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Coping Strategies for a New Job and Work Schedule

Coping Strategies for a New Job and Work Schedule

Coping Strategies for a New Job and Work Schedule

Adjust to a different commute. Learn the ropes. Befriend coworkers. Handle a new boss.

No doubt you weighed these and other dynamics of changing jobs or returning to work after a period of unemployment. But now that you've accepted the offer, it’s time to consider the other ways the new job may affect your personal life.

Even the basics of a daily job routine can trigger significant adjustments. Your schedule and priorities will change for everyone around you: partners or spouses, kids, parents and even friends. From setting the alarm clock to deciding whether dinner is homemade or takeout, tell yourself (and any other people in your home) that flexibility and change will be part of your new work schedule.

Follow a New Work Schedule

Take some time before Day One to review nonwork commitments and make a list to decide which, if any, may need to be scaled back or changed. What obligations can be shifted to others? For example, could home delivery for groceries or carpooling kids with a friend or neighbor give you some flexibility?

Asking for help is vital but can be difficult, particularly for those returning to work after being a family caregiver, says Marjorie Freundlich, a career adviser in Needham, Massachusetts. “The lifestyle changes may mean letting go of control of taking care of your children after school, for instance, and using childcare instead,” she says. “Or with household jobs, redistributing work within the family or hiring help if it’s affordable.” Some tips to adjust to your new schedule:

  • Start with a trial run of your new commute, making note of gas stations, coffee shops or grocery stores along the way.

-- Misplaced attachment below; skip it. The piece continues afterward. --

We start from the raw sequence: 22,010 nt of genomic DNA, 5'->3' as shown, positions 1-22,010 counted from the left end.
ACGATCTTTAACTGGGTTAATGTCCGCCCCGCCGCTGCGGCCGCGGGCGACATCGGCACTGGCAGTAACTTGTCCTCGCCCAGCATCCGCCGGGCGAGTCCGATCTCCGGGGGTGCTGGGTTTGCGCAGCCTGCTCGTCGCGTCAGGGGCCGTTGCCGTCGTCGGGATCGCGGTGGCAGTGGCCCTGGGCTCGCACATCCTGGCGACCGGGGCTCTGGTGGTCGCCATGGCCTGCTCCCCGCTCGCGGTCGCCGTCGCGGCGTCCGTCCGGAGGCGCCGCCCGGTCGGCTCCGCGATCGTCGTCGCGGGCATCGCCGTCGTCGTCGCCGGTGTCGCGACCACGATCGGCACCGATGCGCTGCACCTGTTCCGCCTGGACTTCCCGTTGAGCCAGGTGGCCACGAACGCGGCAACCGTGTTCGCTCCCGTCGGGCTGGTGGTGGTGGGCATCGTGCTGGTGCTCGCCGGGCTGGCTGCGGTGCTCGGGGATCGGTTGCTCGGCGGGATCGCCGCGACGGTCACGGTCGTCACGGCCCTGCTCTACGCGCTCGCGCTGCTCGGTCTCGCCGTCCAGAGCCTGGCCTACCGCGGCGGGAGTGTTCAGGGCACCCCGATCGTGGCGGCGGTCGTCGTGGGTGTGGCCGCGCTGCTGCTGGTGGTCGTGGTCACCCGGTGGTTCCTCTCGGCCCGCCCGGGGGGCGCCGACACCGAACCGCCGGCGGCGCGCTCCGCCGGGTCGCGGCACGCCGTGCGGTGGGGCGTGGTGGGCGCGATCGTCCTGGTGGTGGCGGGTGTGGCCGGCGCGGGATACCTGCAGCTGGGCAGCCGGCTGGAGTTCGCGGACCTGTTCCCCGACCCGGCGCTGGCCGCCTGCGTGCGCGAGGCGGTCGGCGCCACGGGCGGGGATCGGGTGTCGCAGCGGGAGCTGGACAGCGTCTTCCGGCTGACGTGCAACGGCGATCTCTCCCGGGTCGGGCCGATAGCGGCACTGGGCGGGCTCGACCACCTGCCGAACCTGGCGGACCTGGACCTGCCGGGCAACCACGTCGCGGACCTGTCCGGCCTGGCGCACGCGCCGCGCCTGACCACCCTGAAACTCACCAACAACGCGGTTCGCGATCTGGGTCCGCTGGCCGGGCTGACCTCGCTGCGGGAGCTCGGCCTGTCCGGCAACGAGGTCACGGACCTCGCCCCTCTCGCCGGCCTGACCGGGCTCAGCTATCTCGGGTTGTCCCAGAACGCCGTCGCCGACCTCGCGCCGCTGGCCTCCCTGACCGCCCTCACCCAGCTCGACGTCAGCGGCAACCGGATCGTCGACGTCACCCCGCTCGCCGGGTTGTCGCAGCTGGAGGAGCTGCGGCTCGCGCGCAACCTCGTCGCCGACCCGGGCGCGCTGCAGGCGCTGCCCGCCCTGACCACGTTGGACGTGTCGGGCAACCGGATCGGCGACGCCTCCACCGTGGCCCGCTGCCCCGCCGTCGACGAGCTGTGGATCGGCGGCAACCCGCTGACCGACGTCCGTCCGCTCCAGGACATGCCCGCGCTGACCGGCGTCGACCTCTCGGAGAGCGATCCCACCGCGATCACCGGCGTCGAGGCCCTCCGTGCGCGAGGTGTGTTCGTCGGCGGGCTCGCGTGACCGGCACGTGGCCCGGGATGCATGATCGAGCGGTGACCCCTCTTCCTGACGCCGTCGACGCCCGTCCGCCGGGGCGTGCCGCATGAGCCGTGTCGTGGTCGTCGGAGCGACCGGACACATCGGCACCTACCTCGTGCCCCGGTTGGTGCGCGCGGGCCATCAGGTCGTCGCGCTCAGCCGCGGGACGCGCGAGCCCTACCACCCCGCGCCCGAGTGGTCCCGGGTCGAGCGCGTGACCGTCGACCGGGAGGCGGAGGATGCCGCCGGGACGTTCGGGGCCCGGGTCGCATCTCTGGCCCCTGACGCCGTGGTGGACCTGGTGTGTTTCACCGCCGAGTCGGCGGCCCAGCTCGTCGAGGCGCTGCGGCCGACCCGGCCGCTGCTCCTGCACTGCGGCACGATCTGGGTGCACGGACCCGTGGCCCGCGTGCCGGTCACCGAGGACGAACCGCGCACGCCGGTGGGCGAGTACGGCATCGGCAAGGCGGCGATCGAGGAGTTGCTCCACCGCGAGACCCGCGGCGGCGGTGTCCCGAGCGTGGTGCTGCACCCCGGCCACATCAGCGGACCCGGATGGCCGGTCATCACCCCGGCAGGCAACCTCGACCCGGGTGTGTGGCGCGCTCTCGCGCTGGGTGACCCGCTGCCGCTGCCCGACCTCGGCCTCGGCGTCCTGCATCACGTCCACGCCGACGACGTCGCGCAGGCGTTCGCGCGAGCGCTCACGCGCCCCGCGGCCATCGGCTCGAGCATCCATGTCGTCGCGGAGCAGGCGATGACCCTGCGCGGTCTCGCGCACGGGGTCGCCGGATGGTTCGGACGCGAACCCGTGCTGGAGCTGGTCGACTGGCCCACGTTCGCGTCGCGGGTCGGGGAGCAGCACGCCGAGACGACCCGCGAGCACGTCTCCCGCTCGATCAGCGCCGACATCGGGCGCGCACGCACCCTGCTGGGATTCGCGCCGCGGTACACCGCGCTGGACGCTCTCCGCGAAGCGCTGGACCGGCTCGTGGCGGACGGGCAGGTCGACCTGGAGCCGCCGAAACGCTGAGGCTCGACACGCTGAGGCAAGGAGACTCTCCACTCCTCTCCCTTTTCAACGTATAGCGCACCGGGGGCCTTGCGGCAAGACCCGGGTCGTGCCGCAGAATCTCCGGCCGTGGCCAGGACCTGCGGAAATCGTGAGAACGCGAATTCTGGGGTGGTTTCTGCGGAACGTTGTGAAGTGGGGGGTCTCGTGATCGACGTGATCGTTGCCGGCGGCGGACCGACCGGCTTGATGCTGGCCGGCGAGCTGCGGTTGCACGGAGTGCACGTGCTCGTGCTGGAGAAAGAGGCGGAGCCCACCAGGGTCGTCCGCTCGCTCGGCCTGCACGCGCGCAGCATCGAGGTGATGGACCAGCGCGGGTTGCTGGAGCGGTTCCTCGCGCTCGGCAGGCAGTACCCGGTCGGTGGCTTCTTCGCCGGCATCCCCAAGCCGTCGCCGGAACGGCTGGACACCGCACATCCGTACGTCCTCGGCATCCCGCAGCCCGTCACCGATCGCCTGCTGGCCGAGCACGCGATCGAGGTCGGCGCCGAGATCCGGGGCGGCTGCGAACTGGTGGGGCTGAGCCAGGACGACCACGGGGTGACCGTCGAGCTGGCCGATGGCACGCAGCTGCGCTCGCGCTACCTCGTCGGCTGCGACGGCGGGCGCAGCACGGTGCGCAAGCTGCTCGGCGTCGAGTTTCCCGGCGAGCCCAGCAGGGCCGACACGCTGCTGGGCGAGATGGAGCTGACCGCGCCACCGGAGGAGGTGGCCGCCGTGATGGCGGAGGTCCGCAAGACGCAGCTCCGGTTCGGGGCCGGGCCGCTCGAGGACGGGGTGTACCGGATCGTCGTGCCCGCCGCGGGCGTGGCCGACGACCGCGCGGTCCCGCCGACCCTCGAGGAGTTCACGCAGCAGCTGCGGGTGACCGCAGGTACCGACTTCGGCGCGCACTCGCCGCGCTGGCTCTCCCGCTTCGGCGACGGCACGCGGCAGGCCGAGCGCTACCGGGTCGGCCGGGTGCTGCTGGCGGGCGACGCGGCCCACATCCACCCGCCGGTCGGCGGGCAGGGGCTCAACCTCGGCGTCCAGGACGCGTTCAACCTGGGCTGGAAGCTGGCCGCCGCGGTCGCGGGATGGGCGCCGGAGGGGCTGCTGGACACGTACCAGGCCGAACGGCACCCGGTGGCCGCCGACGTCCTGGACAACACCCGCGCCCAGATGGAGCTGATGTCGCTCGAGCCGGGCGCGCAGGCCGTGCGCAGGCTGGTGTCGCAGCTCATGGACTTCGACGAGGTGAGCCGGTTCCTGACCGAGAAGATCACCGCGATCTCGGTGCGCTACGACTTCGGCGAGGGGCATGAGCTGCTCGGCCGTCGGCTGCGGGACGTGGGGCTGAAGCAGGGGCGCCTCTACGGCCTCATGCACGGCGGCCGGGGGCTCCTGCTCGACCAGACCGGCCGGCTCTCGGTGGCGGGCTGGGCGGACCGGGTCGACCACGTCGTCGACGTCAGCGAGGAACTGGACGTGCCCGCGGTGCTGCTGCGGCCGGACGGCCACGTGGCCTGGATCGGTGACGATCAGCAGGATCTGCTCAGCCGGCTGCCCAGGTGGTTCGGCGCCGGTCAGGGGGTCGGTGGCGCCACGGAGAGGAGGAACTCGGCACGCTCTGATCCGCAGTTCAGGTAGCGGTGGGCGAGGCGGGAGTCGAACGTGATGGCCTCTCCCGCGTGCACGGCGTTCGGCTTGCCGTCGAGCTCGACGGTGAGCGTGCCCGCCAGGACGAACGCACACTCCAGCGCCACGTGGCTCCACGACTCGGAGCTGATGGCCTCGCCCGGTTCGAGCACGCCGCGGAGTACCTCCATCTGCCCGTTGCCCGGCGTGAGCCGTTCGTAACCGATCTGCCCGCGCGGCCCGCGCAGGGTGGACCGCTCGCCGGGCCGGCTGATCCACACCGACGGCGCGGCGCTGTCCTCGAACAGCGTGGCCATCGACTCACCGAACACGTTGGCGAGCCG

• Plan and shop for a weekly dinner schedule to simplify meals, but have menus from local eateries on hand in case of unexpected work demands.
  • Even little adjustments, like making breakfast the night before or programming the speed dial on your cellphone, can reduce stress and let you focus on your new job during the crucial early stages.

Changing Jobs, Adjusting Priorities

If you’ve been home or unemployed for a long time, your family and friends may have expectations about your availability. Beyond the day-to-day logistics and recalibration, the right mix of work, friends, hobbies, home and family should come together organically. So as your work routine evolves, plan for and meet the added demands on your time.

  • If you can, plan ahead for birthdays, school vacations and other events that may take you out of the office.
  • Some couples schedule date nights or other mini-escapes. Why not book a weekend holiday and do something special? It may take months before you accrue vacation time for a longer getaway.
  • Make a date with friends or family that you haven’t seen in awhile. Let them know you are changing jobs and are settling into a new routine.

Mind the Money

Beyond the relief of a steady income, beware of financial surprises. Look out for taxes due on unemployment benefits or a spending spree that can undo months of frugality. New clothes, a spa visit or other nice-to-do expenses may feel like a reward but should come only after you’ve managed the essentials. Some tips:

  • Examine when you need to pay monthly bills. Check the due dates to avoid penalties or late fees and be sure payments match up with your new pay schedule or amount.
  • When you have a clearer view of how work affects your schedule and dollars, that’s the time to develop a detailed budget, start cutting credit card debt and perhaps reevaluate your insurance coverage. An accountant can help you focus on the bottom line.
  • Explore your retirement savings options at the new workplace. Consider rolling over your 401k account or creating an Individual Retirement Account, says Eric Liriano, a certified financial planner in Newton, Massachusetts.

Keep Moving Ahead at the New Job

Greta Roberts, owner of Target Teams, cautions that "there is a ‘grass is greener’ phase" when changing jobs. Just because things are different doesn’t make them better or worse -- and it can be hazardous to cling to the glory days of a shorter commute, simpler routine or familiar workload. “It’s like you never left if you keep looking back," she says. "That was a different place and a different time. Companies want people who are looking forward and want to contribute to change.”

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